One pill makes you larger, and one pill makes you small. If houses came with a soundtrack, the groove for this historic San Francisco manse would surely be psychedelic. Radically reimagined by AD100 designer Nicole Hollis, the mind-bending abode pays tribute to the city’s progressive cultural legacy as well as the audacious tastes of Hollis’s clients. “It’s Grateful Dead meets Burning Man meets Marrakech meets Victorian posh, with a generous dose of contemporary design and art,” Hollis says, tracing the elaborate web of influences that converge in this hallucinatory vision of modern hippie-luxe. “I wanted to bring rock and roll into the life of the house, not just as an applied gloss but as part of its DNA,” she adds.
Less florid than San Francisco’s Victorian-era Painted Ladies, the Colonial Revival–style home was designed by architect Edward John Vogel and built in 1897. Its location in the storied Haight-Ashbury district placed the house at the rainbow-bright center of 1960s counterculture, the era when Gene Estribou, a previous homeowner, opened a recording studio on the dwelling’s attic level. The Grateful Dead laid down some of their earliest tracks there, as did Quicksilver Messenger Service, Steve Miller Band, and other mandarins of the San Francisco sound.
"The clients really pushed me to step out of my comfort zone and into their world"
Working with Richard Beard Architects, Hollis completely transformed the house, essentially demolishing the interiors and reinventing them with a greater sense of symmetry as well as accommodations for a contemporary kitchen and generous baths and closets. Beard also designed a trim modern addition to the back of the house for the new kitchen and family room on the main level, a bar and screening room below, and bedrooms on the floor above. “The primary façades—the front and one of the sides—were sacred, so that part of the program was more of a pure restoration,” Beard explains. “For the interior, we didn’t want to ape Colonial Revival or any other period style, but we tried to be sympathetic to the original structure in terms of proportions and materials. Nicole and the clients had already established a singular aesthetic for the house, and our job was to help fulfill the vision.”
I wanted to bring rock and roll into the life of the house, not just as an applied gloss but as part of its DNA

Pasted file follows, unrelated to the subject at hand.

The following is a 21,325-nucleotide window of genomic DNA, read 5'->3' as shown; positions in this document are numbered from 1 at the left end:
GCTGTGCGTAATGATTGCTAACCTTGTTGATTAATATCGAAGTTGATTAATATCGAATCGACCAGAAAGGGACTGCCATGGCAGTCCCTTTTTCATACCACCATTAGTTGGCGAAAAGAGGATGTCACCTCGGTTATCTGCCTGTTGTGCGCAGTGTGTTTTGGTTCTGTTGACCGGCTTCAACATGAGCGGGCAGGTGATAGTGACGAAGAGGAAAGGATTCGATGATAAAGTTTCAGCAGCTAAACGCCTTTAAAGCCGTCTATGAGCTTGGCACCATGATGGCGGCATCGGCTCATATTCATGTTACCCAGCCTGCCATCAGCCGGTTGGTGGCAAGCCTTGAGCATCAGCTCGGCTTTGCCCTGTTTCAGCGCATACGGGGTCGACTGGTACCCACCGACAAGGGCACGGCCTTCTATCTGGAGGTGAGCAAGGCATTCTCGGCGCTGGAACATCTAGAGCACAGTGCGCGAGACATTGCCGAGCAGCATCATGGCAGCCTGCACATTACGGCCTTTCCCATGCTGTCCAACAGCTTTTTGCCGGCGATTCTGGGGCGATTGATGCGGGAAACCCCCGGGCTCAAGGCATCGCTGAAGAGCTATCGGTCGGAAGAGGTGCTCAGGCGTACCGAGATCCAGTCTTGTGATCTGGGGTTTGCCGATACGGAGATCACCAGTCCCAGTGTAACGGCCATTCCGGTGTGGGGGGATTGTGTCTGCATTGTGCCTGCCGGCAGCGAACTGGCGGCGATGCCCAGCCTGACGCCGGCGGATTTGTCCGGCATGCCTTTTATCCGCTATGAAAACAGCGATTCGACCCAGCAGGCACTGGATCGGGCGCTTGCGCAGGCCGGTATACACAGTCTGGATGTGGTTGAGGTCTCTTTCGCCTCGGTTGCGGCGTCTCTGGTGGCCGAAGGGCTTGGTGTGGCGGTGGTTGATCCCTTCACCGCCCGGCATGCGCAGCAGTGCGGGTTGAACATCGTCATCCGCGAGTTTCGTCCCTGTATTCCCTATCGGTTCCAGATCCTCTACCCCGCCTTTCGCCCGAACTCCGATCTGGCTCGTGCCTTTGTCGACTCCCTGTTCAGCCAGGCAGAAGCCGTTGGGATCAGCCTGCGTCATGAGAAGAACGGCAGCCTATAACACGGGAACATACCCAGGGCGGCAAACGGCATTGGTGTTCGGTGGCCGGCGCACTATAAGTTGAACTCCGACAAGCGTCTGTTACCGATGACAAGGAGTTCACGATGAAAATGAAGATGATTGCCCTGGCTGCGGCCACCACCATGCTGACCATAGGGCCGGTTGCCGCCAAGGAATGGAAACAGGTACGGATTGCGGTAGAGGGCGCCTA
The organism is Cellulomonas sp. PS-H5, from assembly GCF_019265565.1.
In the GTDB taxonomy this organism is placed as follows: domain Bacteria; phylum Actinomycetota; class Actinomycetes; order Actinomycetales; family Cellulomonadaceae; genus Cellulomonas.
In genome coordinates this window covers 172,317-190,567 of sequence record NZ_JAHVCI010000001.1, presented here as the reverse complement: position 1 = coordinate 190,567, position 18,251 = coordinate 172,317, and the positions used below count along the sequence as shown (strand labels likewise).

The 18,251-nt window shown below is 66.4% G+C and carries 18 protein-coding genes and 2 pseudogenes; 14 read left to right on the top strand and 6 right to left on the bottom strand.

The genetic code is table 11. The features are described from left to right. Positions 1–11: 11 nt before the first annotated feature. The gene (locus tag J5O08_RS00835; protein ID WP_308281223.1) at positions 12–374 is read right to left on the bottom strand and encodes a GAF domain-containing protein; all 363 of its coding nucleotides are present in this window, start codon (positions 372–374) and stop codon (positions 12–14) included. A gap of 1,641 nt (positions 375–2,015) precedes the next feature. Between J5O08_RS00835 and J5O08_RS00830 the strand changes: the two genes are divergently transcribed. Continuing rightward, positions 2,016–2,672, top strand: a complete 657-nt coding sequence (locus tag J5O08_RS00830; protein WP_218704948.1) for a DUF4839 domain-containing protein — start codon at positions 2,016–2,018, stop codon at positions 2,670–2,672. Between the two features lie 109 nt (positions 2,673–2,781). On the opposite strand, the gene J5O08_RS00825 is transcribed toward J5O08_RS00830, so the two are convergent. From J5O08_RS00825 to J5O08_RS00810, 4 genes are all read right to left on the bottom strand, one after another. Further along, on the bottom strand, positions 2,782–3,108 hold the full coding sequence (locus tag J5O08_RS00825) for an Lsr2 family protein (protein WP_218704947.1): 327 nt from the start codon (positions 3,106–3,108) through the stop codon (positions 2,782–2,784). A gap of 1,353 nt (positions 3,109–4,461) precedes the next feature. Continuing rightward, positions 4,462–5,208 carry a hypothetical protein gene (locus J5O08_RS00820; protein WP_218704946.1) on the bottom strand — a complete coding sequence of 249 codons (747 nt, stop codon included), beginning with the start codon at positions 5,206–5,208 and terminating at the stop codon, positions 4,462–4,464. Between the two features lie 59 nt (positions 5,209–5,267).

That aesthetic was nothing short of sensational. Drawing on the combined talents of craftspeople from around the globe, Hollis and her team detailed the rooms with a staggering array of bespoke architectural details and decorative appliqués that nod to the clients’ obsession with rock and roll and hippie drug culture, their fascination with traditional Moroccan design, and their seemingly unquenchable thirst for dazzling color and pattern. Those passions found expression in plaster moldings carved with marijuana leaves and peace symbols; intricate trelliswork and grilles handmade in Morocco; a comprehensive program of custom bronze hardware, made by the Belgian company Van Cronenburg, which incorporates motifs of pot leaves, mushrooms, and hearts, interpreted in a language redolent of Eastlake style and the Aesthetic Movement; and a spectacular range of decorative painting and finishes executed by Los Angeles–based Londubh Studio, including glow-in-the-dark stenciling in the wife’s kaleidoscopic dressing room and images drawn from vintage acid tabs that appear in the decorative borders in the husband’s trippy office.
“The clients really pushed me to step out of my comfort zone and into their world,” admits Hollis, a designer heretofore known for discreet, monochromatic palettes and assiduously tailored interior compositions. “I told them, ‘I can’t do rainbow, but I can do color block.’ It was an adventure for all of us.” Even the more outré decorative flourishes seem to have won Hollis over in the end. Consider the black-light effects of the stenciling in the wife’s closet. “It’s like a highfalutin Spencer’s shop,” Hollis jokes, referencing the ubiquitous mall destination for bawdy novelties and stoner paraphernalia. “But it all works, it’s all masterfully executed, and it all brings joy,” she says.
Beyond the exotic fretwork and consciousness-expanding imagery, Hollis adorned the home with a king’s ransom in commissions from avant-garde contemporary designers and artists. The multinational roster includes signature works by Olafur Eliasson, Takashi Murakami, Martino Gamper, Studio Job, Mattia Bonetti, Katie Stout, Jeff Zimmerman, Rogan Gregory, Johanna Grawunder, Jos Devriendt, Chris Schanck, and others. David Wiseman crafted a mind-boggling powder room suite with a traceried bronze screen, mirror, ceiling light, and toilet paper holder, some embellished with enameled mushrooms and snakes, and all set against an envelope of toothsome pink onyx. The seductive home theater—cloaked in de Gournay velvet panels bedazzled with metallic threads and millions of beads and gold sequins arranged in patterns of wafting smoke—features a custom Haas Brothers hookah. “We spent a lot of time visiting studios and talking to artists. Igniting the clients’ curiosity about contemporary design was part of the fun,” the designer recalls.
It all could have gone horribly wrong and cartoony,” Hollis confesses, surveying the assembled finery. “But we went on this extraordinary journey together, and in the end I think we managed to take the clients’ dreams and fantasies and put it all together in a way that feels very elegant—and very them.